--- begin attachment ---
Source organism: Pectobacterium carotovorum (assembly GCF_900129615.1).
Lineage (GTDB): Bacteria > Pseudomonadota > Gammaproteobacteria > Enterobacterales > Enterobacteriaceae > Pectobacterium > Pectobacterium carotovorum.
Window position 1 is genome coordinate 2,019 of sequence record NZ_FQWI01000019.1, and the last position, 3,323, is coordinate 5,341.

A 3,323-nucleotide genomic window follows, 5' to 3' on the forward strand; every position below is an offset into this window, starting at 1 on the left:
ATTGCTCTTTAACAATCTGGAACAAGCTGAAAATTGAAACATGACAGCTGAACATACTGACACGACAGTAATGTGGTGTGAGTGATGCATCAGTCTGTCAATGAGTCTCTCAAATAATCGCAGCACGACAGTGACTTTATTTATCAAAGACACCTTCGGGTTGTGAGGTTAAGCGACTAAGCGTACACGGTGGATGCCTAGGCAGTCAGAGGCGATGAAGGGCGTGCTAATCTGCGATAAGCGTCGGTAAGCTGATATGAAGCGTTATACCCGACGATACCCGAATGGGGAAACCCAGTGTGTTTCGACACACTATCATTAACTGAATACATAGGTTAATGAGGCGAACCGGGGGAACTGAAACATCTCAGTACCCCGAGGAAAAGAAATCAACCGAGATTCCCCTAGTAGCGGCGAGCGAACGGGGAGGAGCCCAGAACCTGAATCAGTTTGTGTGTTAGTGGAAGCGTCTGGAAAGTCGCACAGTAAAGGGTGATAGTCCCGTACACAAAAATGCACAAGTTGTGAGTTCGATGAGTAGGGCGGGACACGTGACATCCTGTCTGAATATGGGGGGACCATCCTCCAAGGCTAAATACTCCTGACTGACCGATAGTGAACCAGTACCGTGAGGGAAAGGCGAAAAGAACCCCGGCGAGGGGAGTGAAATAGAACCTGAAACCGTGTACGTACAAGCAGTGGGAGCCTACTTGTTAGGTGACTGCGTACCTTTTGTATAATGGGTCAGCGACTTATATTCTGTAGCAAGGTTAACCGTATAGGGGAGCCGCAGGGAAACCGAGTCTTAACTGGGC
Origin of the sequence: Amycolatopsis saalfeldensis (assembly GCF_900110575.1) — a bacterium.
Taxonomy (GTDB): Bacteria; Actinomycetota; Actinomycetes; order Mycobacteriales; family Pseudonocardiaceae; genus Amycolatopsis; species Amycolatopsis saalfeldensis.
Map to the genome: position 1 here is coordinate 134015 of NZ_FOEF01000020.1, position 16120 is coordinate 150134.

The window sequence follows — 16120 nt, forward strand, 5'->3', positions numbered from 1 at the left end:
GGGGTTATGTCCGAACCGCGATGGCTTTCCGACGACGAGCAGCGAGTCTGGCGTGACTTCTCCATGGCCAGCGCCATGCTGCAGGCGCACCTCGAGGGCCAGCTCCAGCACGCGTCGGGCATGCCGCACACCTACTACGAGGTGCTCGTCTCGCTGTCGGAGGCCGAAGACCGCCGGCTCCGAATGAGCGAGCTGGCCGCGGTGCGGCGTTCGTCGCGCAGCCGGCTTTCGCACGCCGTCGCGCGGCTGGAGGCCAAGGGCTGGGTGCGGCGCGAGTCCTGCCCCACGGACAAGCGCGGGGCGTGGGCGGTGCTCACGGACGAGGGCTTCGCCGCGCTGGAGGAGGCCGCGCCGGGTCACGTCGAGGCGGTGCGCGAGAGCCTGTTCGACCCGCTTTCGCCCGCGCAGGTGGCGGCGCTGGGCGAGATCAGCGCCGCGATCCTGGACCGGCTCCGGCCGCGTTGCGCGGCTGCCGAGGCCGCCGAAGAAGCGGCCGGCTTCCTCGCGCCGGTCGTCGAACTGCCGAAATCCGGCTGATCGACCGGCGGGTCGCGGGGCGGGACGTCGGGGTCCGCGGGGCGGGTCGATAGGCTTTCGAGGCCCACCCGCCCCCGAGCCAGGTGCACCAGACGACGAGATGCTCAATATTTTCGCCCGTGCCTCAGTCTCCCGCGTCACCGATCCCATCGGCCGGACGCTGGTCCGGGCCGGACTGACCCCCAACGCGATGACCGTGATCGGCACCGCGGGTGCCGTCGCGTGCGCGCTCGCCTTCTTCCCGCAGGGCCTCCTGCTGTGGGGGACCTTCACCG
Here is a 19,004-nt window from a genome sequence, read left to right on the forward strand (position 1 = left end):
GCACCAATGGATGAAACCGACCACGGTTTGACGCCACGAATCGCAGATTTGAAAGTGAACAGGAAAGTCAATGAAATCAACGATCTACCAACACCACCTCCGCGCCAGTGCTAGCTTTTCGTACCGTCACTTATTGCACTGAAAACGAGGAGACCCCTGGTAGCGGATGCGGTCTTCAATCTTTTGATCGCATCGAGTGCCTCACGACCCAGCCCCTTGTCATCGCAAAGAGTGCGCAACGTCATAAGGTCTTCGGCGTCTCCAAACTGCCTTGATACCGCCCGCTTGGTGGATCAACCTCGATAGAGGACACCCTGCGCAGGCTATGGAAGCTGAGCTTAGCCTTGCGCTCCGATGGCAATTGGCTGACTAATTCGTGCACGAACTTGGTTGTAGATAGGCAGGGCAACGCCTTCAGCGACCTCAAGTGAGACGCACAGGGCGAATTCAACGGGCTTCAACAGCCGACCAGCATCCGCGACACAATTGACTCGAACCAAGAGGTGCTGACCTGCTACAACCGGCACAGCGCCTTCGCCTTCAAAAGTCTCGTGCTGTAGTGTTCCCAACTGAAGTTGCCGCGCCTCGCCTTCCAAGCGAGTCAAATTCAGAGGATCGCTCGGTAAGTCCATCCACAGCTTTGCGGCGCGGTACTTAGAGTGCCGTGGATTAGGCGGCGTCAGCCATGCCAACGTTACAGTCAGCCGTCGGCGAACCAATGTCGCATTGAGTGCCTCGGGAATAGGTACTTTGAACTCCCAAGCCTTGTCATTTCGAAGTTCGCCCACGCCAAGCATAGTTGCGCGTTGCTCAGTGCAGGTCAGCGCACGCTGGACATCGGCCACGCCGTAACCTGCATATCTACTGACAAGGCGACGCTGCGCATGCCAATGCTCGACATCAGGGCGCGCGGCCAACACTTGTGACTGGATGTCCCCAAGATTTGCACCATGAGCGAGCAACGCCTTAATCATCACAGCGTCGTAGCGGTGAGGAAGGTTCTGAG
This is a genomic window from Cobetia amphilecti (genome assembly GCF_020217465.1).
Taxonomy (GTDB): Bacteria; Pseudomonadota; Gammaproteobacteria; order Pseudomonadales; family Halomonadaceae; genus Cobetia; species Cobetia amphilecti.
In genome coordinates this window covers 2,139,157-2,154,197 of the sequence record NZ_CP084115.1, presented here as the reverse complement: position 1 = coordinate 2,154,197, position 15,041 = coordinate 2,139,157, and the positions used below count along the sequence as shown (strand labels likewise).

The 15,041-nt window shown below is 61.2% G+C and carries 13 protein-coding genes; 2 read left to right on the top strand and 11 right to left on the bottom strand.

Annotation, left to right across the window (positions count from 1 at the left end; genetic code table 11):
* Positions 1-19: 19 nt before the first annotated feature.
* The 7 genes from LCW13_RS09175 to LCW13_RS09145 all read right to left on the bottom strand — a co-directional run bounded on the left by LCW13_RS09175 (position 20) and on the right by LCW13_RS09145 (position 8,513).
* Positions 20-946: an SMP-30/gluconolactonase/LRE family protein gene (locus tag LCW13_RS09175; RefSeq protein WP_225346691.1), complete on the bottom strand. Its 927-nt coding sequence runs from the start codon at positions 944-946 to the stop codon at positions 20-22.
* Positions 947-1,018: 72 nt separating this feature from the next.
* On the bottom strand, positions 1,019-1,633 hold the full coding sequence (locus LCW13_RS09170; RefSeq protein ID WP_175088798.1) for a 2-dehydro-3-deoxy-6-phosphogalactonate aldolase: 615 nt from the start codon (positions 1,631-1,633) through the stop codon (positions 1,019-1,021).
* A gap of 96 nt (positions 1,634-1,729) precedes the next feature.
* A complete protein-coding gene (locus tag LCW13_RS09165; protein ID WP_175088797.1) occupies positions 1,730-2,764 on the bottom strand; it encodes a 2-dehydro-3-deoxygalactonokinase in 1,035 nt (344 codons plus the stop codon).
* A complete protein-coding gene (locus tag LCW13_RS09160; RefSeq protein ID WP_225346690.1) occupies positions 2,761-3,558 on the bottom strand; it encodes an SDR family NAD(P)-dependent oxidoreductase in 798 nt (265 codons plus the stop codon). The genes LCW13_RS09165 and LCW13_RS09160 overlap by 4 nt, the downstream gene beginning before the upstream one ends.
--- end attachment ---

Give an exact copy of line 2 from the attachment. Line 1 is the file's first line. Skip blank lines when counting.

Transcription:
Lineage (GTDB): Bacteria > Pseudomonadota > Gammaproteobacteria > Enterobacterales > Enterobacteriaceae > Pectobacterium > Pectobacterium carotovorum.